The 2018 Pratt Library Poetry Contest Winner: “Death in Dubai” by Kanak Gupta

This is a poem that will stop you on the street,” said Little Patuxent Review editor Steven Leyva. He was talking about Kanak Gupta’s poem, “Death in Dubai,” which won the 2018 Enoch Pratt Free Library / Little Patuxent Review Poetry Contest and which begins, “I will die in Dubai / under the faint drizzle / of a foggy morning[…].” (Read the whole poem here.)

We asked Kanak to tell us how the poem happened. She wrote the following:

“Death in Dubai” (titled after the city I live in when I’m not at school in Baltimore) has two parts; they were, however, originally written as separate poems at different times, with very different writing styles. But it is the clear juxtaposition between the two—one claiming that “no one dies in Dubai” while the other talks about a death there—that connects one to the other, like the coexistent contradictions of life in a big city.

The first part, “Variations on Variations on a Text by Vallejo,” began as an exercise in imitation in one of my writing classes. It seemed fitting to imitate Donald Justice’s poem “Variations on a Text by Vallejo,” which itself is an imitation of an older poem, “Black Stone on a White Stone” by César Vallejo. In both the poems the poets first predict their death and funeral in a city, then tell you why, and finally look upon their funerals, as they believe they will actually happen. Vallejo predicted that he would die in Paris (as it happens, he was right), Justice, in Miami (he, however, wasn’t as accurate). Both the poets wrote about the cities they resided in, and it seemed obvious for me to do so too. When I started writing the poem, however, I simply couldn’t picture myself dying in Dubai. In fact, I couldn’t picture anyone dying there at all. Naturally, I proceeded to make myself do just that. As it turned out, the city’s sanitary untouchability and barrenness were ripe ground for a poetic death.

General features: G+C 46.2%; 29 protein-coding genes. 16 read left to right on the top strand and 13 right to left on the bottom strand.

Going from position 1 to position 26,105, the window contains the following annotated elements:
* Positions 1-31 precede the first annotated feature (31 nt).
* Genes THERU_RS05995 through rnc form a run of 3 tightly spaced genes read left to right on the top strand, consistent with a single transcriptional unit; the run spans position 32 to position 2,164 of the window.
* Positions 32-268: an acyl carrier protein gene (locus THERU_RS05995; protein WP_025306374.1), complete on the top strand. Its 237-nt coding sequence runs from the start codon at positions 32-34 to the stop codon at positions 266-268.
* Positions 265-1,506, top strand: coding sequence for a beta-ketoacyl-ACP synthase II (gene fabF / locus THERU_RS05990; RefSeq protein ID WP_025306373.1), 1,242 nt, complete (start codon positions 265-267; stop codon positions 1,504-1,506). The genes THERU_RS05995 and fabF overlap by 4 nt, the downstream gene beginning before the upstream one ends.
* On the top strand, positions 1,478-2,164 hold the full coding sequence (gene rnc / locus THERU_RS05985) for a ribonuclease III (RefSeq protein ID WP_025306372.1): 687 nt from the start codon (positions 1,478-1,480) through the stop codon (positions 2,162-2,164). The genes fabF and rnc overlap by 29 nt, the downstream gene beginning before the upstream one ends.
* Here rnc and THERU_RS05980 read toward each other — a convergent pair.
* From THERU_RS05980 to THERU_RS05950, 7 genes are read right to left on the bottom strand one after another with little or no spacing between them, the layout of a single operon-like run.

The summer after I wrote “Variations,” I was back in Dubai, when the events of the second poem transpired. Perhaps it was the sheer irony of it all, or witnessing a real death in the city after having speculated about one with considerable difficulty, but there was something so resonant about these events, I couldn’t stop thinking about them for days. They made me realize that it wasn’t that no one died in Dubai, rather that so many did that they were just swept under the rug as numbers, their homogeneity giving the city a mask of perfection. More importantly though, they made it apparent to me the universality of the principle that the more lives there are in a place, the more trivial the value of every life becomes. So, while writing the “Variations on Variations on a Text by Vallejo” was something of a personal challenge, “Obituary” practically forced its way out of me.

Next Tuesday, August 21, at 6:30 p.m., Kanak will read her poem at a special celebration of the contest results. Please come!

Pratt Writers LIVE Podcasts

Can’t make it to hear your favorite writer speak? We’ve got you covered.

A number of the Pratt Writer’s LIVE events are recorded for Pratt Podcasts.

 

Check out Poetry and Conversation with Jennifer Chang and Jenny Johnson

 

 

Rachel Devlin discusses her new book,  A Girl Stands at the Door: The Generation of Young Women Who Desegregated America’s Schools

 

Darnell Moore talks to the Pratt Writers LIVE audience about his new book, No Ashes in the Fire: Coming of Age Black & Free in America

 

Never miss a minute of your favorite library programs by checking out Pratt Podcasts.

Rockin’ Reads, Part 3: More Reviews from Adult Summer Challenge Participants

Here are more great reviews from our Adult Summer Challenge participants:

Gordon B. on The List by Amy B. Siskind: Siskind was told that she needed to make a list of everything that she felt was out of the democratic norm for this administration, otherwise, she would not realize what she had lost when the time finally came to realize that her democracy was gone forever. She began recording and was amazed to see how many words and actions the Trump regime transgressed on. She was also surprised to observe how the actions and words mounted over the weeks that came. Many weeks were jammed with events that could have been scarcely expected when she began making “the list.” Carefully done so that judgment only is implied, this list is a house of horrors for those who want the Trump influence to be very light.